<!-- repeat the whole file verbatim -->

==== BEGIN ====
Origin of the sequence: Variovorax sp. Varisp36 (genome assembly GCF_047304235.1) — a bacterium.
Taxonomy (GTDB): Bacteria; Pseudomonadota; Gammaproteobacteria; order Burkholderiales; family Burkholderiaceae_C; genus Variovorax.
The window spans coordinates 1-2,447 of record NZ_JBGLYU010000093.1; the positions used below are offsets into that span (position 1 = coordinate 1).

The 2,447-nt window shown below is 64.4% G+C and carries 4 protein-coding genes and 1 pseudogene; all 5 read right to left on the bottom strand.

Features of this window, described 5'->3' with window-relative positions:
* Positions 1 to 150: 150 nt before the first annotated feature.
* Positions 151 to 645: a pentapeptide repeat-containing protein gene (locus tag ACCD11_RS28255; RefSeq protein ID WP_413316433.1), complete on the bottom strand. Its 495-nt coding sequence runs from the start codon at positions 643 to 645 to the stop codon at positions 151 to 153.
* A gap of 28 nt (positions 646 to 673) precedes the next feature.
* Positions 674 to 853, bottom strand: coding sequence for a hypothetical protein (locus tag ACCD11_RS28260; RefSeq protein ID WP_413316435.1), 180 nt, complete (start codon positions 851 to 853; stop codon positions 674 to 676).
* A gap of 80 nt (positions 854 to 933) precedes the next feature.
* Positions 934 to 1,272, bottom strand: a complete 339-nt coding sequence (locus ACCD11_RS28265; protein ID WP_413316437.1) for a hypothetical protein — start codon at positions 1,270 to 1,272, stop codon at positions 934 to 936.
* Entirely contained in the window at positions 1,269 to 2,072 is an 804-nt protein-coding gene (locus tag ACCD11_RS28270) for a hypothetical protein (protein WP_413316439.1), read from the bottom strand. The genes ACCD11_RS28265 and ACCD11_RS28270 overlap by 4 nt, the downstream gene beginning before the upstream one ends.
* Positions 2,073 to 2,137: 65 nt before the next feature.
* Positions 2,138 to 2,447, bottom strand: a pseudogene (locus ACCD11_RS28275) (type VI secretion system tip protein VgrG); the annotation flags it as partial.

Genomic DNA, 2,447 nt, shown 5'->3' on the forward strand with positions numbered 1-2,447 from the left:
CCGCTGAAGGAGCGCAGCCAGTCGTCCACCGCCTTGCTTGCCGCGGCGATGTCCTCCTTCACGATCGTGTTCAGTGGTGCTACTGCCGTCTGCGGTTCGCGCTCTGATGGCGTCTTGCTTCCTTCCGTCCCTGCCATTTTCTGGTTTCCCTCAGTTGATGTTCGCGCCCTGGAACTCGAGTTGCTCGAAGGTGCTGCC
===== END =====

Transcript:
Origin of the sequence: Variovorax sp. Varisp36 (genome assembly GCF_047304235.1) — a bacterium.
Taxonomy (GTDB): Bacteria; Pseudomonadota; Gammaproteobacteria; order Burkholderiales; family Burkholderiaceae_C; genus Variovorax.
The window spans coordinates 1-2,447 of record NZ_JBGLYU010000093.1; the positions used below are offsets into that span (position 1 = coordinate 1).

The 2,447-nt window shown below is 64.4% G+C and carries 4 protein-coding genes and 1 pseudogene; all 5 read right to left on the bottom strand.

Features of this window, described 5'->3' with window-relative positions:
* Positions 1 to 150: 150 nt before the first annotated feature.
* Positions 151 to 645: a pentapeptide repeat-containing protein gene (locus tag ACCD11_RS28255; RefSeq protein ID WP_413316433.1), complete on the bottom strand. Its 495-nt coding sequence runs from the start codon at positions 643 to 645 to the stop codon at positions 151 to 153.
* A gap of 28 nt (positions 646 to 673) precedes the next feature.
* Positions 674 to 853, bottom strand: coding sequence for a hypothetical protein (locus tag ACCD11_RS28260; RefSeq protein ID WP_413316435.1), 180 nt, complete (start codon positions 851 to 853; stop codon positions 674 to 676).
* A gap of 80 nt (positions 854 to 933) precedes the next feature.
* Positions 934 to 1,272, bottom strand: a complete 339-nt coding sequence (locus ACCD11_RS28265; protein ID WP_413316437.1) for a hypothetical protein — start codon at positions 1,270 to 1,272, stop codon at positions 934 to 936.
* Entirely contained in the window at positions 1,269 to 2,072 is an 804-nt protein-coding gene (locus tag ACCD11_RS28270) for a hypothetical protein (protein WP_413316439.1), read from the bottom strand. The genes ACCD11_RS28265 and ACCD11_RS28270 overlap by 4 nt, the downstream gene beginning before the upstream one ends.
* Positions 2,073 to 2,137: 65 nt before the next feature.
* Positions 2,138 to 2,447, bottom strand: a pseudogene (locus ACCD11_RS28275) (type VI secretion system tip protein VgrG); the annotation flags it as partial.

Genomic DNA, 2,447 nt, shown 5'->3' on the forward strand with positions numbered 1-2,447 from the left:
CCGCTGAAGGAGCGCAGCCAGTCGTCCACCGCCTTGCTTGCCGCGGCGATGTCCTCCTTCACGATCGTGTTCAGTGGTGCTACTGCCGTCTGCGGTTCGCGCTCTGATGGCGTCTTGCTTCCTTCCGTCCCTGCCATTTTCTGGTTTCCCTCAGTTGATGTTCGCGCCCTGGAACTCGAGTTGCTCGAAGGTGCTGCC